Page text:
To add to the drama, I received a phone call several years later from a local marketing company looking to get a reference of a former employee of mine.  Guess who it was for?  I couldn’t believe she actually had the balls to put me down as a reference after fucking me over. 


A post from Jong over at Forbearance a couple weeks ago got me thinking about this.  I would link the specific post here but as i’m sure you all know he tends to get a little trigger happy with his “delete post” button and when I’ve gone back to try and find the sweet scripture he spoke it appears to be in deletion land.  Basically he talked about what it would be like if he invited a real life friend to come and play WoW with him.  It was funny and hilarious… but now it is gone.

Anywho… for my reasons stated above, and Jong’s that are stated somewhere in the black hole of the interwebs, I don’t think I’d ever recruit a real life friend of mine to start playing WoW.  If, by some chance, someone I knew wanted to start playing WoW I would not tell them what server I am on, and I most definitely would not invite them to my guild.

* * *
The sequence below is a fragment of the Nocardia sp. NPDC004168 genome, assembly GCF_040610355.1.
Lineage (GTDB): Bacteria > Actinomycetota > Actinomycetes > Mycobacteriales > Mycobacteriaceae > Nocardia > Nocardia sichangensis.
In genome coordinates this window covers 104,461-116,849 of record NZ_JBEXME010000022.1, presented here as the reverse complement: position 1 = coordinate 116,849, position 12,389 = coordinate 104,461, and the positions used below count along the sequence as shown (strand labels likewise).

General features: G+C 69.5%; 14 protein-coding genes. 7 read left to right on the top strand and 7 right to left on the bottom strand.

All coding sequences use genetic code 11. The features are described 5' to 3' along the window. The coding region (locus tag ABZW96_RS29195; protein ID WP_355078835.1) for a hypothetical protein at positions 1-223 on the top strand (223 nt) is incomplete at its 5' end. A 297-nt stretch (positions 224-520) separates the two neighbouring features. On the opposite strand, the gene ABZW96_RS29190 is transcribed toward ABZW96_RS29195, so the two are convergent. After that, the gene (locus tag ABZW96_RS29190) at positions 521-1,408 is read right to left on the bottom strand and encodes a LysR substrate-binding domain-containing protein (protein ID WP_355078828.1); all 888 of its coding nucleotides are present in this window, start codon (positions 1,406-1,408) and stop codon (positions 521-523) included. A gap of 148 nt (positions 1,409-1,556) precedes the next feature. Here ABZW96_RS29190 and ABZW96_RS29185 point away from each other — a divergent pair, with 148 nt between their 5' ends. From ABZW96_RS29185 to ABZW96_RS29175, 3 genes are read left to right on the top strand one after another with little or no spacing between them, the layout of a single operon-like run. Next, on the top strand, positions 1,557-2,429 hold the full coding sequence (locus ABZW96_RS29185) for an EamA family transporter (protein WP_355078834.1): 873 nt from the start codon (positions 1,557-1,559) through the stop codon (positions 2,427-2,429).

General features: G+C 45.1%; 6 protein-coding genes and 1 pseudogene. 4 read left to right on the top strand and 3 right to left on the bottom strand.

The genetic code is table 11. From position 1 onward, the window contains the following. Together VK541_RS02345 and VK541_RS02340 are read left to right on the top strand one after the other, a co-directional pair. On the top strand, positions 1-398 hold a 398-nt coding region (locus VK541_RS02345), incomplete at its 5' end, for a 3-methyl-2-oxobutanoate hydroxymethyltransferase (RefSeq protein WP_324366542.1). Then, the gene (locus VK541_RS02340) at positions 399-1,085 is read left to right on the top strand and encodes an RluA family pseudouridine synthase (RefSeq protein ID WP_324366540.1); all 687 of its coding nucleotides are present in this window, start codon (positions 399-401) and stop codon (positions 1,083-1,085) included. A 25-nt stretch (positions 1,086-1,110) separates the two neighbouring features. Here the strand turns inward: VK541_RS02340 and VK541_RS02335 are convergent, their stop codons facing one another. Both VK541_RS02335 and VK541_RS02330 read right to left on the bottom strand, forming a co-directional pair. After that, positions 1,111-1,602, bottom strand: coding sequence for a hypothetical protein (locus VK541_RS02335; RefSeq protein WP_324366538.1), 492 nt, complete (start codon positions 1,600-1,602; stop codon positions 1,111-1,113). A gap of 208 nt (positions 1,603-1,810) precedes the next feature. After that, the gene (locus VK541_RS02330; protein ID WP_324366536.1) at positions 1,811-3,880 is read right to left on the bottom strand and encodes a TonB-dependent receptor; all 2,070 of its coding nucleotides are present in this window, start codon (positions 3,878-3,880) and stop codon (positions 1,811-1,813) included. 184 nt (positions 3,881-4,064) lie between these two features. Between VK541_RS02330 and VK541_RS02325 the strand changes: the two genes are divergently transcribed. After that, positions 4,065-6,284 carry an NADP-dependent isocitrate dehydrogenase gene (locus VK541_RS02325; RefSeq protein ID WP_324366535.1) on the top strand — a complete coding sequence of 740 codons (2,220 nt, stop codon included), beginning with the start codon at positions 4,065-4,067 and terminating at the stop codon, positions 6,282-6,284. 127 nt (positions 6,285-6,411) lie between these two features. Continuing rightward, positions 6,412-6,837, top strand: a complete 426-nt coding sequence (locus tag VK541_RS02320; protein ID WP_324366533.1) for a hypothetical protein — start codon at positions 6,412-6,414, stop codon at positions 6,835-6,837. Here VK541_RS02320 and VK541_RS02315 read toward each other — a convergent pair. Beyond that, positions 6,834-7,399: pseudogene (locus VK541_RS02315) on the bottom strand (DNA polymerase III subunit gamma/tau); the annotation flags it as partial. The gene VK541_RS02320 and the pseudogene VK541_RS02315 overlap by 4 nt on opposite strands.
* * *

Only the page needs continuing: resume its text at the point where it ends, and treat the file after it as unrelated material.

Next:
I like to keep my WoW life and my Real life seperate (for the most part).  I know when my Rogue friend in my current guild stuck his neck out for me and got me an invite, he was taking a chance.  But what would have really happened if I had sucked?  Booted from the guild?  Placed on ignore??  Problem solved.  If I invite a “Karen” to my guild and she never shows up to raids, ninjas loot and is just downright rude it reflects badly on me.  And if the guild kicks her out then she may resent me for these decisions.

15 Responses to “Real Life vs WoW Life”

  1. I think both issues boils down to trust. I would rather trust someone, and get burned…then not trust anyone at all.

    I would be THRILLED if one of my real life friends wanted to play, I would give them my amassed wisdom…then their head would explode.